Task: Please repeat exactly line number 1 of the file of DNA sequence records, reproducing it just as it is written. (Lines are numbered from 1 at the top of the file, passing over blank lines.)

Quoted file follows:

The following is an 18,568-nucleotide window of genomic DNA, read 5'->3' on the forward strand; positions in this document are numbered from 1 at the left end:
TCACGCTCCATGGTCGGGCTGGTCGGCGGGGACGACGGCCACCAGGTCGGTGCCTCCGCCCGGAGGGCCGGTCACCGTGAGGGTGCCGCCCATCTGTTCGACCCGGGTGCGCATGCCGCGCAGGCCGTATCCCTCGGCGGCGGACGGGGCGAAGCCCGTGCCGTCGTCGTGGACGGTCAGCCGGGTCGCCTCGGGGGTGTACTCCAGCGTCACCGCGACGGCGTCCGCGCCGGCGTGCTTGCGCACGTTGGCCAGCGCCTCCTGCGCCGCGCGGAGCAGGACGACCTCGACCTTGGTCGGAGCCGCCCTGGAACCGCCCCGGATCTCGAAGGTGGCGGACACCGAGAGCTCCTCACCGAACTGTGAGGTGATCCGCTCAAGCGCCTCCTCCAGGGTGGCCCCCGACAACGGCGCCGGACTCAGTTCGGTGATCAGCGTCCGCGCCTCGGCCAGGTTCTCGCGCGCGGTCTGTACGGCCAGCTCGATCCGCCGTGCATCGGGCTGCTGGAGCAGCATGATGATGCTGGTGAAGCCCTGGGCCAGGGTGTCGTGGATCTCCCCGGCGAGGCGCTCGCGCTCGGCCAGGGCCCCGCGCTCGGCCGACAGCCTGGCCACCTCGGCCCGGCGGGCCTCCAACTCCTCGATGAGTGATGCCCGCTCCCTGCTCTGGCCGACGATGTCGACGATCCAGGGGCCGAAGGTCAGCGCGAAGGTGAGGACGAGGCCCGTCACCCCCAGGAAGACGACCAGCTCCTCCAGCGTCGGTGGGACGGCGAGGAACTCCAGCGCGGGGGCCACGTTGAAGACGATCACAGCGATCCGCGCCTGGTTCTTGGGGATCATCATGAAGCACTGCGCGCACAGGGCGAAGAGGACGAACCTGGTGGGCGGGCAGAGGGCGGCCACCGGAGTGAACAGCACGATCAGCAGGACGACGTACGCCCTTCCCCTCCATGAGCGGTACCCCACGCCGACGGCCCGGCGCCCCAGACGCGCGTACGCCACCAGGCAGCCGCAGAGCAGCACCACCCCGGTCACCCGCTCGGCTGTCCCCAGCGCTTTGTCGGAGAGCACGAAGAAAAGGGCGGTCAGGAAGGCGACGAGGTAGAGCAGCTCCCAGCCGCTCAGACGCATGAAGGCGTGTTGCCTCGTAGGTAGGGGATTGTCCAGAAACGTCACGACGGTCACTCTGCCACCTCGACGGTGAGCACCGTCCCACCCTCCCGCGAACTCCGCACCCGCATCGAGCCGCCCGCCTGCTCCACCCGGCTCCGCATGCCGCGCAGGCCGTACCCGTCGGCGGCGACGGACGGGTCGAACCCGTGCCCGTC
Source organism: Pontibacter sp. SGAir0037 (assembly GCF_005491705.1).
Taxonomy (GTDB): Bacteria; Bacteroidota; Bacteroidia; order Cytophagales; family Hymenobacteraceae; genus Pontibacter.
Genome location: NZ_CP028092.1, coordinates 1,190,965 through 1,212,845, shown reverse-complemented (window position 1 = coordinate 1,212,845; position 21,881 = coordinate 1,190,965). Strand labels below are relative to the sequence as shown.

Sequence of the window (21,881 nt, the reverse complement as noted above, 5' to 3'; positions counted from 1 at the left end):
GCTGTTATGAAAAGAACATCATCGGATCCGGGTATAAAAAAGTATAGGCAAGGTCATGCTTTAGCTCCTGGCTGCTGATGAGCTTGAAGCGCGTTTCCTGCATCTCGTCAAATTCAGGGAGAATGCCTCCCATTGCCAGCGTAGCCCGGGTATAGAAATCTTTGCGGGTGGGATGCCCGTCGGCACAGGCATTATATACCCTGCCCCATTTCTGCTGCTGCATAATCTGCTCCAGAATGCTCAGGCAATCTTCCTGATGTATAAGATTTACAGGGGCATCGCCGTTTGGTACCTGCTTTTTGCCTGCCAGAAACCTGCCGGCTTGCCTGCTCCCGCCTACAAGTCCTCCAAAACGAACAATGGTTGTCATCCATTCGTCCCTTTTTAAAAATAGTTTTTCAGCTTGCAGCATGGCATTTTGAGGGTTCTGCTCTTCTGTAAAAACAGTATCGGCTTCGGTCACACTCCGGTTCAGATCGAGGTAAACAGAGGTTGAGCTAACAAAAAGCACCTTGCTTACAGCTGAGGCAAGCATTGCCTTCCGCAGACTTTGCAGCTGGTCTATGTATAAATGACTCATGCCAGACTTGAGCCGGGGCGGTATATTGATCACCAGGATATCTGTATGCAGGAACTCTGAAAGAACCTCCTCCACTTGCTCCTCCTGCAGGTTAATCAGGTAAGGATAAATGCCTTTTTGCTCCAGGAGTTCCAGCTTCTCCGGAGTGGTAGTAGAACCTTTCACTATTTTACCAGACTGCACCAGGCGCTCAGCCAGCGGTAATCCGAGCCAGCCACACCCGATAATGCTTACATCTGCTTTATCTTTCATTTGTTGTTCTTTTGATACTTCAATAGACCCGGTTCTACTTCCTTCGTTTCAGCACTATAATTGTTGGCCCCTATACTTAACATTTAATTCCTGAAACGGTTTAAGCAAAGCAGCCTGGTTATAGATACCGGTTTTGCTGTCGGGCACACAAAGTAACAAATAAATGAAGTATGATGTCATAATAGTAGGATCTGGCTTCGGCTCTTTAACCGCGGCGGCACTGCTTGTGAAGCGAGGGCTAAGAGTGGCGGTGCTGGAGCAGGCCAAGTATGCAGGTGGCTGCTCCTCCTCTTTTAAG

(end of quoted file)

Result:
The following is an 18,568-nucleotide window of genomic DNA, read 5'->3' on the forward strand; positions in this document are numbered from 1 at the left end: